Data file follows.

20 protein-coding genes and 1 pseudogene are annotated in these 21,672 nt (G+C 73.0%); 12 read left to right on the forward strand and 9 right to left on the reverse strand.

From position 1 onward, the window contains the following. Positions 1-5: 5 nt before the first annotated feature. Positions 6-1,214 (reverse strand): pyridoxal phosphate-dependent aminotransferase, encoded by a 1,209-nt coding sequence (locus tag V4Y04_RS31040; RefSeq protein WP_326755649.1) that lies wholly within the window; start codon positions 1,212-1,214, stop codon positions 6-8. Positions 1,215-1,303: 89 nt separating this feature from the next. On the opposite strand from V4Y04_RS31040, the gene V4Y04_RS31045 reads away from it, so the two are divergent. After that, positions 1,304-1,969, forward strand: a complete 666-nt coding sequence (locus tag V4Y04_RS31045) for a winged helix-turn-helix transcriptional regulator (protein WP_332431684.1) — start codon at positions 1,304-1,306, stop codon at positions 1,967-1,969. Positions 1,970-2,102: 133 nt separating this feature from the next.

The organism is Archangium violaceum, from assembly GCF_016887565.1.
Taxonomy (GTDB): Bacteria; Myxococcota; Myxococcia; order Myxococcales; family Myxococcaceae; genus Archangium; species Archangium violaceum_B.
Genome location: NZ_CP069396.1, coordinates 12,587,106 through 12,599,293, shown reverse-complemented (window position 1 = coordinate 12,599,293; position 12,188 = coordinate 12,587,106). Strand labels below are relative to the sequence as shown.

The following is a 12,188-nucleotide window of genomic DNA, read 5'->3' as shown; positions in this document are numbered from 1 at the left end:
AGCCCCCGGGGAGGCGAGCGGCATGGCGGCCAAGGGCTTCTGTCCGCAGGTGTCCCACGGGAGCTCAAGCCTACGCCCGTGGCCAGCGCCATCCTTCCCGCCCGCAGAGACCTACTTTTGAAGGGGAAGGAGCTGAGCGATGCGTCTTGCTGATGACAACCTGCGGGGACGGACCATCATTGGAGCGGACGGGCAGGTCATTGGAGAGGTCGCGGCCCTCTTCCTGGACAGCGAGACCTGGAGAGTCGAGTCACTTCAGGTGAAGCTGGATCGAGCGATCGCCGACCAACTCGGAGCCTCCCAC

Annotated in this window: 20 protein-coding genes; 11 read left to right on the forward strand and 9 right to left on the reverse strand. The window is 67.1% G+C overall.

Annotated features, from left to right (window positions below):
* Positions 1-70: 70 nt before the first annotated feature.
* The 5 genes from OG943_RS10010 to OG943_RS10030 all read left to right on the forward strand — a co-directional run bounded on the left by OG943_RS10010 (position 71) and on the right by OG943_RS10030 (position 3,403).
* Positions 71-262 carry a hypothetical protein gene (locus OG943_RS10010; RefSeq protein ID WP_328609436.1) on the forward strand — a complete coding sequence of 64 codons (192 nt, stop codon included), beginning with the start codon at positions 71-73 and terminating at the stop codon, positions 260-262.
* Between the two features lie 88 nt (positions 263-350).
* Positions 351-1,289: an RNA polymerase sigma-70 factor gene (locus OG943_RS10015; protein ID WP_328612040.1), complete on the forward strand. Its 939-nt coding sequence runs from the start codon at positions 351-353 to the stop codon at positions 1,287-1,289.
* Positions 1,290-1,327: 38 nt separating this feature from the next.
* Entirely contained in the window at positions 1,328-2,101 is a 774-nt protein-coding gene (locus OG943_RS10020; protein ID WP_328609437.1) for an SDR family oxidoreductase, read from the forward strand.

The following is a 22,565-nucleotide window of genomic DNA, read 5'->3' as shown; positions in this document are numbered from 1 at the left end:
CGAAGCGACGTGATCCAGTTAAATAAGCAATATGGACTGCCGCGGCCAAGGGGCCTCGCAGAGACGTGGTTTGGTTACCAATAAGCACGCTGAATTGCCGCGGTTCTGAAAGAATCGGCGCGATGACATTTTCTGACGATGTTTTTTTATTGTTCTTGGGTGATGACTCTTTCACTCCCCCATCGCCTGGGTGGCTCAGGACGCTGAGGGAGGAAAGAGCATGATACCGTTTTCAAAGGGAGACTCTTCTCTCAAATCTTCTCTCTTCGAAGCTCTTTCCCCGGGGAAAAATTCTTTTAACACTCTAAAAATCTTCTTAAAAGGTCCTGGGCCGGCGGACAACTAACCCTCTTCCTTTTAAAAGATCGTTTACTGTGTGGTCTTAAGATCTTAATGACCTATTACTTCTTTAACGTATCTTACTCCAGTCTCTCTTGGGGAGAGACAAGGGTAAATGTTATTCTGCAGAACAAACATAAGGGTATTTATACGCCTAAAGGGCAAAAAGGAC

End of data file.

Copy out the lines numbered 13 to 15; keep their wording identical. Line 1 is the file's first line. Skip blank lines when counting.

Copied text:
* Between the two features lie 88 nt (positions 263-350).
* Positions 351-1,289: an RNA polymerase sigma-70 factor gene (locus OG943_RS10015; protein ID WP_328612040.1), complete on the forward strand. Its 939-nt coding sequence runs from the start codon at positions 351-353 to the stop codon at positions 1,287-1,289.
* Positions 1,290-1,327: 38 nt separating this feature from the next.